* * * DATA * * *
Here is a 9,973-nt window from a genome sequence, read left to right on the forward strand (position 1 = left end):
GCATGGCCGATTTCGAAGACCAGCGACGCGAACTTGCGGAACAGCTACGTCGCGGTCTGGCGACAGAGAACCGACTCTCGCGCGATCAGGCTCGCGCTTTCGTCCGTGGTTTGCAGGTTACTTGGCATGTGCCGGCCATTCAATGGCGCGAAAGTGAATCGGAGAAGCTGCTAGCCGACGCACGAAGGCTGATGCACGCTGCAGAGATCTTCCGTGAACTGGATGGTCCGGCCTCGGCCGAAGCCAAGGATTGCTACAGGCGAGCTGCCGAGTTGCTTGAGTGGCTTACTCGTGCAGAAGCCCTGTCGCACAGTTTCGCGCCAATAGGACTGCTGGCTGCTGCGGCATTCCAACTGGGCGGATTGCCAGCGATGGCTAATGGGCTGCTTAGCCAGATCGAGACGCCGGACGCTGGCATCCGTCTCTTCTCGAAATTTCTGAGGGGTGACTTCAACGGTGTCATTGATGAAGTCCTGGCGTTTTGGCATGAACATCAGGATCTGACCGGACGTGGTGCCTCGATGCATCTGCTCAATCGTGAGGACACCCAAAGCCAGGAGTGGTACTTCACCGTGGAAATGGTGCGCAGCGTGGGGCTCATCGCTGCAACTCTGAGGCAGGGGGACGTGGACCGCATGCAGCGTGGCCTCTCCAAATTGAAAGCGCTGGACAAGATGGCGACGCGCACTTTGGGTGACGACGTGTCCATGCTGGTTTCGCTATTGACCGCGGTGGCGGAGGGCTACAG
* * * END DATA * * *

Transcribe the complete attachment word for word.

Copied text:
Here is a 9,973-nt window from a genome sequence, read left to right on the forward strand (position 1 = left end):
GCATGGCCGATTTCGAAGACCAGCGACGCGAACTTGCGGAACAGCTACGTCGCGGTCTGGCGACAGAGAACCGACTCTCGCGCGATCAGGCTCGCGCTTTCGTCCGTGGTTTGCAGGTTACTTGGCATGTGCCGGCCATTCAATGGCGCGAAAGTGAATCGGAGAAGCTGCTAGCCGACGCACGAAGGCTGATGCACGCTGCAGAGATCTTCCGTGAACTGGATGGTCCGGCCTCGGCCGAAGCCAAGGATTGCTACAGGCGAGCTGCCGAGTTGCTTGAGTGGCTTACTCGTGCAGAAGCCCTGTCGCACAGTTTCGCGCCAATAGGACTGCTGGCTGCTGCGGCATTCCAACTGGGCGGATTGCCAGCGATGGCTAATGGGCTGCTTAGCCAGATCGAGACGCCGGACGCTGGCATCCGTCTCTTCTCGAAATTTCTGAGGGGTGACTTCAACGGTGTCATTGATGAAGTCCTGGCGTTTTGGCATGAACATCAGGATCTGACCGGACGTGGTGCCTCGATGCATCTGCTCAATCGTGAGGACACCCAAAGCCAGGAGTGGTACTTCACCGTGGAAATGGTGCGCAGCGTGGGGCTCATCGCTGCAACTCTGAGGCAGGGGGACGTGGACCGCATGCAGCGTGGCCTCTCCAAATTGAAAGCGCTGGACAAGATGGCGACGCGCACTTTGGGTGACGACGTGTCCATGCTGGTTTCGCTATTGACCGCGGTGGCGGAGGGCTACAG